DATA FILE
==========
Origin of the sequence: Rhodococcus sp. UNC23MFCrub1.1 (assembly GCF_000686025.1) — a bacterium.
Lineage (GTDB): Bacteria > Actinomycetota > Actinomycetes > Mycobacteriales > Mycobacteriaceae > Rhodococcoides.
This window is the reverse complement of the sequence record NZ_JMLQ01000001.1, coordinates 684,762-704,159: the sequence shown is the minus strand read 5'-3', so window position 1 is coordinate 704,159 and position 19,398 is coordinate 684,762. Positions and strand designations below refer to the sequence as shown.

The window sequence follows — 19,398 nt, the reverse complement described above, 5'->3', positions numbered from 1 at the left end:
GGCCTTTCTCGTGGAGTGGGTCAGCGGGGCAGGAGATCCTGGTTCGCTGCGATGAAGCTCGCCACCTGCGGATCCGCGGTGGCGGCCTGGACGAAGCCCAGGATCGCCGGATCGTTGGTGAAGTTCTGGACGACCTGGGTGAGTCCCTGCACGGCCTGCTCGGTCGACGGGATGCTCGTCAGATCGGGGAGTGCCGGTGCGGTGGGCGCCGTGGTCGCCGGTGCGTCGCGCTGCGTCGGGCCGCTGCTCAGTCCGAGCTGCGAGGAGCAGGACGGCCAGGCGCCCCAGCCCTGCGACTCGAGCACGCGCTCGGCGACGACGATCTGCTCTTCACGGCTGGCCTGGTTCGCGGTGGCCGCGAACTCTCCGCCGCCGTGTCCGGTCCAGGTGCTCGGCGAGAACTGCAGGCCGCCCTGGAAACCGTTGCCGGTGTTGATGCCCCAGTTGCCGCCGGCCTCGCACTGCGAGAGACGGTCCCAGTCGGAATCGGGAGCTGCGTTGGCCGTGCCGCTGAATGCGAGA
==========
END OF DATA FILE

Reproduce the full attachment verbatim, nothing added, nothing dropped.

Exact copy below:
Origin of the sequence: Rhodococcus sp. UNC23MFCrub1.1 (assembly GCF_000686025.1) — a bacterium.
Lineage (GTDB): Bacteria > Actinomycetota > Actinomycetes > Mycobacteriales > Mycobacteriaceae > Rhodococcoides.
This window is the reverse complement of the sequence record NZ_JMLQ01000001.1, coordinates 684,762-704,159: the sequence shown is the minus strand read 5'-3', so window position 1 is coordinate 704,159 and position 19,398 is coordinate 684,762. Positions and strand designations below refer to the sequence as shown.

The window sequence follows — 19,398 nt, the reverse complement described above, 5'->3', positions numbered from 1 at the left end:
GGCCTTTCTCGTGGAGTGGGTCAGCGGGGCAGGAGATCCTGGTTCGCTGCGATGAAGCTCGCCACCTGCGGATCCGCGGTGGCGGCCTGGACGAAGCCCAGGATCGCCGGATCGTTGGTGAAGTTCTGGACGACCTGGGTGAGTCCCTGCACGGCCTGCTCGGTCGACGGGATGCTCGTCAGATCGGGGAGTGCCGGTGCGGTGGGCGCCGTGGTCGCCGGTGCGTCGCGCTGCGTCGGGCCGCTGCTCAGTCCGAGCTGCGAGGAGCAGGACGGCCAGGCGCCCCAGCCCTGCGACTCGAGCACGCGCTCGGCGACGACGATCTGCTCTTCACGGCTGGCCTGGTTCGCGGTGGCCGCGAACTCTCCGCCGCCGTGTCCGGTCCAGGTGCTCGGCGAGAACTGCAGGCCGCCCTGGAAACCGTTGCCGGTGTTGATGCCCCAGTTGCCGCCGGCCTCGCACTGCGAGAGACGGTCCCAGTCGGAATCGGGAGCTGCGTTGGCCGTGCCGCTGAATGCGAGA